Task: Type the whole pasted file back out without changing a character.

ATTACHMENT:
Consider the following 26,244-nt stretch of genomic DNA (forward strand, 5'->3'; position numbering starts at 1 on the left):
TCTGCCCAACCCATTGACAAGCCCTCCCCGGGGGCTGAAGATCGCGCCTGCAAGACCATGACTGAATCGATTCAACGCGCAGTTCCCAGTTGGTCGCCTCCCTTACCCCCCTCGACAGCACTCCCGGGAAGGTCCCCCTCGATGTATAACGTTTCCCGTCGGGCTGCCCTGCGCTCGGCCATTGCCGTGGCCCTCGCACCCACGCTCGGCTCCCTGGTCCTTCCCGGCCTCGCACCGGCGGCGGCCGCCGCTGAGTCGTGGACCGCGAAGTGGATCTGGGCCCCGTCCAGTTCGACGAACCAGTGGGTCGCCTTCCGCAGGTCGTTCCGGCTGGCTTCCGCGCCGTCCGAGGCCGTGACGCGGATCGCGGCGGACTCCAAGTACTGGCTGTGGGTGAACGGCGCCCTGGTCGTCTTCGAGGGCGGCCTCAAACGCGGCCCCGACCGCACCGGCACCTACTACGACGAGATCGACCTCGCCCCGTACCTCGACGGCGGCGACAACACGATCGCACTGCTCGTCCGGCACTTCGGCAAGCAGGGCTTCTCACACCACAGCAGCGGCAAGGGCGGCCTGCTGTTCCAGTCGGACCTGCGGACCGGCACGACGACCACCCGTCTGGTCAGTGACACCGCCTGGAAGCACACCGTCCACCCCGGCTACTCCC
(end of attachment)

Consider the following 26,244-nt stretch of genomic DNA (forward strand, 5'->3'; position numbering starts at 1 on the left):
TCTGCCCAACCCATTGACAAGCCCTCCCCGGGGGCTGAAGATCGCGCCTGCAAGACCATGACTGAATCGATTCAACGCGCAGTTCCCAGTTGGTCGCCTCCCTTACCCCCCTCGACAGCACTCCCGGGAAGGTCCCCCTCGATGTATAACGTTTCCCGTCGGGCTGCCCTGCGCTCGGCCATTGCCGTGGCCCTCGCACCCACGCTCGGCTCCCTGGTCCTTCCCGGCCTCGCACCGGCGGCGGCCGCCGCTGAGTCGTGGACCGCGAAGTGGATCTGGGCCCCGTCCAGTTCGACGAACCAGTGGGTCGCCTTCCGCAGGTCGTTCCGGCTGGCTTCCGCGCCGTCCGAGGCCGTGACGCGGATCGCGGCGGACTCCAAGTACTGGCTGTGGGTGAACGGCGCCCTGGTCGTCTTCGAGGGCGGCCTCAAACGCGGCCCCGACCGCACCGGCACCTACTACGACGAGATCGACCTCGCCCCGTACCTCGACGGCGGCGACAACACGATCGCACTGCTCGTCCGGCACTTCGGCAAGCAGGGCTTCTCACACCACAGCAGCGGCAAGGGCGGCCTGCTGTTCCAGTCGGACCTGCGGACCGGCACGACGACCACCCGTCTGGTCAGTGACACCGCCTGGAAGCACACCGTCCACCCCGGCTACTCCC